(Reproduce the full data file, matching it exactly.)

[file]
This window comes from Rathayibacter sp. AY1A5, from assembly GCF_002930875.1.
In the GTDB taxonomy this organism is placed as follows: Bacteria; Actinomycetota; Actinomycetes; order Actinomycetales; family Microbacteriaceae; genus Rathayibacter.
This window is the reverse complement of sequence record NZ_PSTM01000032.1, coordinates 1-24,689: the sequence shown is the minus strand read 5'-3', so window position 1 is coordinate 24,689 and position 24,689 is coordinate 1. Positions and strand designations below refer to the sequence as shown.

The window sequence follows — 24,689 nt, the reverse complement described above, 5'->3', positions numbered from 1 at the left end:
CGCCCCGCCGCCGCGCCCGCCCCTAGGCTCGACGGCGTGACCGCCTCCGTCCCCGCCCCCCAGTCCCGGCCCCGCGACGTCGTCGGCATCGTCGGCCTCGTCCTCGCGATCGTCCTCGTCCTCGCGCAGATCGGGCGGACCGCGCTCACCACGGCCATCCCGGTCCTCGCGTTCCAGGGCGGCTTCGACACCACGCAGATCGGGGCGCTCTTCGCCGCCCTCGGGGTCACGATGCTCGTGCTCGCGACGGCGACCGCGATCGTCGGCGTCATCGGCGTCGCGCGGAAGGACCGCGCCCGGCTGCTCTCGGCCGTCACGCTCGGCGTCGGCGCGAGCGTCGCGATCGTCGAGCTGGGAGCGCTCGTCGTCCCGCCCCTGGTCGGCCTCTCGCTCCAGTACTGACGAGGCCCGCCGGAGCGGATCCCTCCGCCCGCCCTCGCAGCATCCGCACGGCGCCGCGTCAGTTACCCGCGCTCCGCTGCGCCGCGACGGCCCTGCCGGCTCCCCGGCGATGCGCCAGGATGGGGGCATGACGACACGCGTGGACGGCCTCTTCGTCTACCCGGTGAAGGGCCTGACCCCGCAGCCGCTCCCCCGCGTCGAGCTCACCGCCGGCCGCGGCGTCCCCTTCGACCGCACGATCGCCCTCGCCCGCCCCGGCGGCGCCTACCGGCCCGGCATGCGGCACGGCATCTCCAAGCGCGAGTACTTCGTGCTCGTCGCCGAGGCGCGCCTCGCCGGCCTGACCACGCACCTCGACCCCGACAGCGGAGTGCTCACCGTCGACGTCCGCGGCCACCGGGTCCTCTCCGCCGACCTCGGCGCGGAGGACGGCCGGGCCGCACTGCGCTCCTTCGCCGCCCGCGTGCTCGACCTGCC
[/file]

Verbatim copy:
This window comes from Rathayibacter sp. AY1A5, from assembly GCF_002930875.1.
In the GTDB taxonomy this organism is placed as follows: Bacteria; Actinomycetota; Actinomycetes; order Actinomycetales; family Microbacteriaceae; genus Rathayibacter.
This window is the reverse complement of sequence record NZ_PSTM01000032.1, coordinates 1-24,689: the sequence shown is the minus strand read 5'-3', so window position 1 is coordinate 24,689 and position 24,689 is coordinate 1. Positions and strand designations below refer to the sequence as shown.

The window sequence follows — 24,689 nt, the reverse complement described above, 5'->3', positions numbered from 1 at the left end:
CGCCCCGCCGCCGCGCCCGCCCCTAGGCTCGACGGCGTGACCGCCTCCGTCCCCGCCCCCCAGTCCCGGCCCCGCGACGTCGTCGGCATCGTCGGCCTCGTCCTCGCGATCGTCCTCGTCCTCGCGCAGATCGGGCGGACCGCGCTCACCACGGCCATCCCGGTCCTCGCGTTCCAGGGCGGCTTCGACACCACGCAGATCGGGGCGCTCTTCGCCGCCCTCGGGGTCACGATGCTCGTGCTCGCGACGGCGACCGCGATCGTCGGCGTCATCGGCGTCGCGCGGAAGGACCGCGCCCGGCTGCTCTCGGCCGTCACGCTCGGCGTCGGCGCGAGCGTCGCGATCGTCGAGCTGGGAGCGCTCGTCGTCCCGCCCCTGGTCGGCCTCTCGCTCCAGTACTGACGAGGCCCGCCGGAGCGGATCCCTCCGCCCGCCCTCGCAGCATCCGCACGGCGCCGCGTCAGTTACCCGCGCTCCGCTGCGCCGCGACGGCCCTGCCGGCTCCCCGGCGATGCGCCAGGATGGGGGCATGACGACACGCGTGGACGGCCTCTTCGTCTACCCGGTGAAGGGCCTGACCCCGCAGCCGCTCCCCCGCGTCGAGCTCACCGCCGGCCGCGGCGTCCCCTTCGACCGCACGATCGCCCTCGCCCGCCCCGGCGGCGCCTACCGGCCCGGCATGCGGCACGGCATCTCCAAGCGCGAGTACTTCGTGCTCGTCGCCGAGGCGCGCCTCGCCGGCCTGACCACGCACCTCGACCCCGACAGCGGAGTGCTCACCGTCGACGTCCGCGGCCACCGGGTCCTCTCCGCCGACCTCGGCGCGGAGGACGGCCGGGCCGCACTGCGCTCCTTCGCCGCCCGCGTGCTCGACCTGCC